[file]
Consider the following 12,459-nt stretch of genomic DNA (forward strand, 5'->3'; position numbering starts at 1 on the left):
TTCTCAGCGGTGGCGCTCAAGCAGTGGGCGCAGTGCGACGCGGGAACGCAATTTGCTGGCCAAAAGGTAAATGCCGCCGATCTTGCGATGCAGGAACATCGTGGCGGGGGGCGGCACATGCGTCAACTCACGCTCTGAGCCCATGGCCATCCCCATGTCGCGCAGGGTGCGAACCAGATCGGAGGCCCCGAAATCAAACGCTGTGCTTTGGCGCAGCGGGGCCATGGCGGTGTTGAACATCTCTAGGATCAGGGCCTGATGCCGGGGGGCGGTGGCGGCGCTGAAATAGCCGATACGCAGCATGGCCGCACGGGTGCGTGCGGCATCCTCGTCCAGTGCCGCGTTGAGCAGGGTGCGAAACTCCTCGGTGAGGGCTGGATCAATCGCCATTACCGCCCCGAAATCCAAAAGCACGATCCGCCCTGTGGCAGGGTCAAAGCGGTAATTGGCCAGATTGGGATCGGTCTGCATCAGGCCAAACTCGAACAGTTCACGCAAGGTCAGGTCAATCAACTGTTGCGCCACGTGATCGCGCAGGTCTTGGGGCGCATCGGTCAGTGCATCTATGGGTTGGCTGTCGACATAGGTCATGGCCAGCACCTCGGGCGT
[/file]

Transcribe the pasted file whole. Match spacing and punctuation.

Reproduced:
Consider the following 12,459-nt stretch of genomic DNA (forward strand, 5'->3'; position numbering starts at 1 on the left):
TTCTCAGCGGTGGCGCTCAAGCAGTGGGCGCAGTGCGACGCGGGAACGCAATTTGCTGGCCAAAAGGTAAATGCCGCCGATCTTGCGATGCAGGAACATCGTGGCGGGGGGCGGCACATGCGTCAACTCACGCTCTGAGCCCATGGCCATCCCCATGTCGCGCAGGGTGCGAACCAGATCGGAGGCCCCGAAATCAAACGCTGTGCTTTGGCGCAGCGGGGCCATGGCGGTGTTGAACATCTCTAGGATCAGGGCCTGATGCCGGGGGGCGGTGGCGGCGCTGAAATAGCCGATACGCAGCATGGCCGCACGGGTGCGTGCGGCATCCTCGTCCAGTGCCGCGTTGAGCAGGGTGCGAAACTCCTCGGTGAGGGCTGGATCAATCGCCATTACCGCCCCGAAATCCAAAAGCACGATCCGCCCTGTGGCAGGGTCAAAGCGGTAATTGGCCAGATTGGGATCGGTCTGCATCAGGCCAAACTCGAACAGTTCACGCAAGGTCAGGTCAATCAACTGTTGCGCCACGTGATCGCGCAGGTCTTGGGGCGCATCGGTCAGTGCATCTATGGGTTGGCTGTCGACATAGGTCATGGCCAGCACCTCGGGCGT